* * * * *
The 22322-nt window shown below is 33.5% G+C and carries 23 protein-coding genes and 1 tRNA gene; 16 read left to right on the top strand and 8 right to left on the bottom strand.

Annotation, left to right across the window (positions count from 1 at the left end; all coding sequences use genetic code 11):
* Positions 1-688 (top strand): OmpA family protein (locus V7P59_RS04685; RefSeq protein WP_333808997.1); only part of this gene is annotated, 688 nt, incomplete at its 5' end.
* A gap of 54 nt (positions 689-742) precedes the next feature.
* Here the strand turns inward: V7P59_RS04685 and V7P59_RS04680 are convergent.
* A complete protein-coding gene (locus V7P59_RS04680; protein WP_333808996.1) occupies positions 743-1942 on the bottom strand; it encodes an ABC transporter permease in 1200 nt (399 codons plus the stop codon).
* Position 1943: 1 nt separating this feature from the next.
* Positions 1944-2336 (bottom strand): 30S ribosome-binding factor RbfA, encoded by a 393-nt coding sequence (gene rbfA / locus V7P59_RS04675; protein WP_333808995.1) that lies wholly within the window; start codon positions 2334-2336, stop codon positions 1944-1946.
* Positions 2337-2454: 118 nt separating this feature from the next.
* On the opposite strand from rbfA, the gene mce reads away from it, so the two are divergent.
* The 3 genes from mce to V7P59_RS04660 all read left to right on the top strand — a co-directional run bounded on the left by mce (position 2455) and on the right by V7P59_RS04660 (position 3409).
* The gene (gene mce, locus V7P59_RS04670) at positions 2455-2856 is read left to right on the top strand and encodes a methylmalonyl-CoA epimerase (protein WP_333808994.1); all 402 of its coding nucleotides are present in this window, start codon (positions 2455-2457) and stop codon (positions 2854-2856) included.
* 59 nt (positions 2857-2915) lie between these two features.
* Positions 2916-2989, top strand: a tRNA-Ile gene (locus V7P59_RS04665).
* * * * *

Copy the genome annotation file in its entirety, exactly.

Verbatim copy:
The 22322-nt window shown below is 33.5% G+C and carries 23 protein-coding genes and 1 tRNA gene; 16 read left to right on the top strand and 8 right to left on the bottom strand.

Annotation, left to right across the window (positions count from 1 at the left end; all coding sequences use genetic code 11):
* Positions 1-688 (top strand): OmpA family protein (locus V7P59_RS04685; RefSeq protein WP_333808997.1); only part of this gene is annotated, 688 nt, incomplete at its 5' end.
* A gap of 54 nt (positions 689-742) precedes the next feature.
* Here the strand turns inward: V7P59_RS04685 and V7P59_RS04680 are convergent.
* A complete protein-coding gene (locus V7P59_RS04680; protein WP_333808996.1) occupies positions 743-1942 on the bottom strand; it encodes an ABC transporter permease in 1200 nt (399 codons plus the stop codon).
* Position 1943: 1 nt separating this feature from the next.
* Positions 1944-2336 (bottom strand): 30S ribosome-binding factor RbfA, encoded by a 393-nt coding sequence (gene rbfA / locus V7P59_RS04675; protein WP_333808995.1) that lies wholly within the window; start codon positions 2334-2336, stop codon positions 1944-1946.
* Positions 2337-2454: 118 nt separating this feature from the next.
* On the opposite strand from rbfA, the gene mce reads away from it, so the two are divergent.
* The 3 genes from mce to V7P59_RS04660 all read left to right on the top strand — a co-directional run bounded on the left by mce (position 2455) and on the right by V7P59_RS04660 (position 3409).
* The gene (gene mce, locus V7P59_RS04670) at positions 2455-2856 is read left to right on the top strand and encodes a methylmalonyl-CoA epimerase (protein WP_333808994.1); all 402 of its coding nucleotides are present in this window, start codon (positions 2455-2457) and stop codon (positions 2854-2856) included.
* 59 nt (positions 2857-2915) lie between these two features.
* Positions 2916-2989, top strand: a tRNA-Ile gene (locus V7P59_RS04665).